American Politics

My wife Ellen’s political roots have not only been significant in Ontario, Canada but also in the State of California, USA. In an earlier posting (see ‘When Tragedy Strikes’, August 29, 2009), I recounted how Edward Latimer had travelled to California following a personal tragedy and there met and married Mattie Diona Knox. Mattie’s father, Thomas Elliott Knox (pictured on the left) was at the time the Mayor of Livermore, California.

Thomas was born on March 13, 1855 in Huron County, located in south-west Ontario. By the age of 15, he had ventured out on his own, first working on the lumber industry of neighbouring Michigan followed by taking up the bricklaying and plastering trades. Eventually, he made his to California and the town of Berkely in Alameda County. While working there at his trade, his political leadership skills quickly came to the fore when he assisted in organizing the town. In 1879, Thomas was elected as the Town Marshal, a position he held for two terms. By 1880, Thomas was able to purchase 150 acres of land in nearby Livermore where he started a vineyard. Also through his political connections, he met, and in 1881, married Amy Squires, the daughter of Berkeley’s Treasurer, John Squires. By the early 1890’s, Thomas was employed in the County Assessor’s office. But politics was ‘in his blood’ so in 1899, Thomas, a staunch Republican, was successful in his bid for a Livermore Trustee seat.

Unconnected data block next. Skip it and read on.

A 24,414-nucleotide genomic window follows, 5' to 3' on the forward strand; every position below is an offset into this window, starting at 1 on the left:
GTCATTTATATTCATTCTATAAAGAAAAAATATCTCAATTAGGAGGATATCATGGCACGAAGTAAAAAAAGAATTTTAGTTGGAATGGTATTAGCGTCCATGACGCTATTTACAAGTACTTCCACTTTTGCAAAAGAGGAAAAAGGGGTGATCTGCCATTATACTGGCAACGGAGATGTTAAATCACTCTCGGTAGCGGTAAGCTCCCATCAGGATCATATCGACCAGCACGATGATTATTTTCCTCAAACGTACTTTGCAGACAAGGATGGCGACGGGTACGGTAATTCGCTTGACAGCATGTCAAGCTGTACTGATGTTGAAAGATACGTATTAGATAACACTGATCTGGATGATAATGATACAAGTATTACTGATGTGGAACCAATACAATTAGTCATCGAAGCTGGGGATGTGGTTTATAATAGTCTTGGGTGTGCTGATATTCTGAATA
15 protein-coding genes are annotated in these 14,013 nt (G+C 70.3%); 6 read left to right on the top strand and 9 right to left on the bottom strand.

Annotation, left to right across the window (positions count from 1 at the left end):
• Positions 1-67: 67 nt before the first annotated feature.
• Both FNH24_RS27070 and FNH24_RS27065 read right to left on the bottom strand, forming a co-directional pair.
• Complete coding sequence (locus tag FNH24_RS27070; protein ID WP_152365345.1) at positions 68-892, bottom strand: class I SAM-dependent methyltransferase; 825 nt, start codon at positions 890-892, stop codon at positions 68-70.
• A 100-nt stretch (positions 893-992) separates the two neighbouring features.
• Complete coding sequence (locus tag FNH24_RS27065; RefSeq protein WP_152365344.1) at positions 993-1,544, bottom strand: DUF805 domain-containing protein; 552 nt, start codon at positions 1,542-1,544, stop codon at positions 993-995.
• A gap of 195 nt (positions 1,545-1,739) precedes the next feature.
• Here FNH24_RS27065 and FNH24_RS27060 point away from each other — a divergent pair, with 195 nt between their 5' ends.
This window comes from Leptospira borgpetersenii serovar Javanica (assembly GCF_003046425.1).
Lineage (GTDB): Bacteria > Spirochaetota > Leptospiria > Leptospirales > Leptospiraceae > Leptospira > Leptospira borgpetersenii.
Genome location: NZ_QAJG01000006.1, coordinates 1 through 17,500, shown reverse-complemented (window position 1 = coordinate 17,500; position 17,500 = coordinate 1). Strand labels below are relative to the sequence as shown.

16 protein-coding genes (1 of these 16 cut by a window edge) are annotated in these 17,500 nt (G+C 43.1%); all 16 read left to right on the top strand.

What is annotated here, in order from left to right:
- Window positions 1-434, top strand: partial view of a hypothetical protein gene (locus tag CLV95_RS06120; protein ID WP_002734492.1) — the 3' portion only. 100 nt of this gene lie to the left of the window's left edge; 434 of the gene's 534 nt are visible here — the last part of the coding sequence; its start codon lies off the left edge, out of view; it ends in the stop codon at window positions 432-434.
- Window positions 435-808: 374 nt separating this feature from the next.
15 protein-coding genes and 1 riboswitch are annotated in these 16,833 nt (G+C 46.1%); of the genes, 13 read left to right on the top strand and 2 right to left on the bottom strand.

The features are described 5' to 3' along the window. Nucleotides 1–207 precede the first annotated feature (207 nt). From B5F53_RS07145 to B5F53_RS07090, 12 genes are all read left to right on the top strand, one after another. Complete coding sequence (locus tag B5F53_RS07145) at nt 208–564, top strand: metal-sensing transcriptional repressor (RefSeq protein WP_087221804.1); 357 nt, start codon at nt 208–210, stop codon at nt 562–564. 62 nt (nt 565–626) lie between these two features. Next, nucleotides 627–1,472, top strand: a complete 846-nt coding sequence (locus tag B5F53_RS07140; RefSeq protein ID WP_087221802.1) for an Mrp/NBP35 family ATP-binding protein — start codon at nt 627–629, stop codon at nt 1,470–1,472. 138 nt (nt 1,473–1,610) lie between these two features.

In 1903, President Theodore Roosevelt appointed Thomas as the Livermore Postmaster, in addition to his other town duties. Thomas was said to be “acquiring a comfortable competence for his family.” Eventually, as Livermore grew and the political structures changed, Thomas ran successfully for the position of County Supervisor, which he held for many terms in spite of mud slinging episodes and allegations, later proven to be false, of election fraud.
Thomas’ community spirit even lead him to participate, along with other county supervisors, in a Vaudeville-style show in 1922, although the program doesn’t specifically list his ‘talent’ nor the role he was to play. As a community leader, he also befriended other local leaders including the then District Attorney Earl Warren who would later become Chief Justice of the US Supreme Court and ‘author’ of what is now known, and often maligned, as the Warren Commission Report that examined the circumstances surrounding the assassination of President John F. Kennedy.
Thomas Knox died in January 1938 but his influence and contributions to the history of California and the city of Oakland in particular continue to be the source of tributes.

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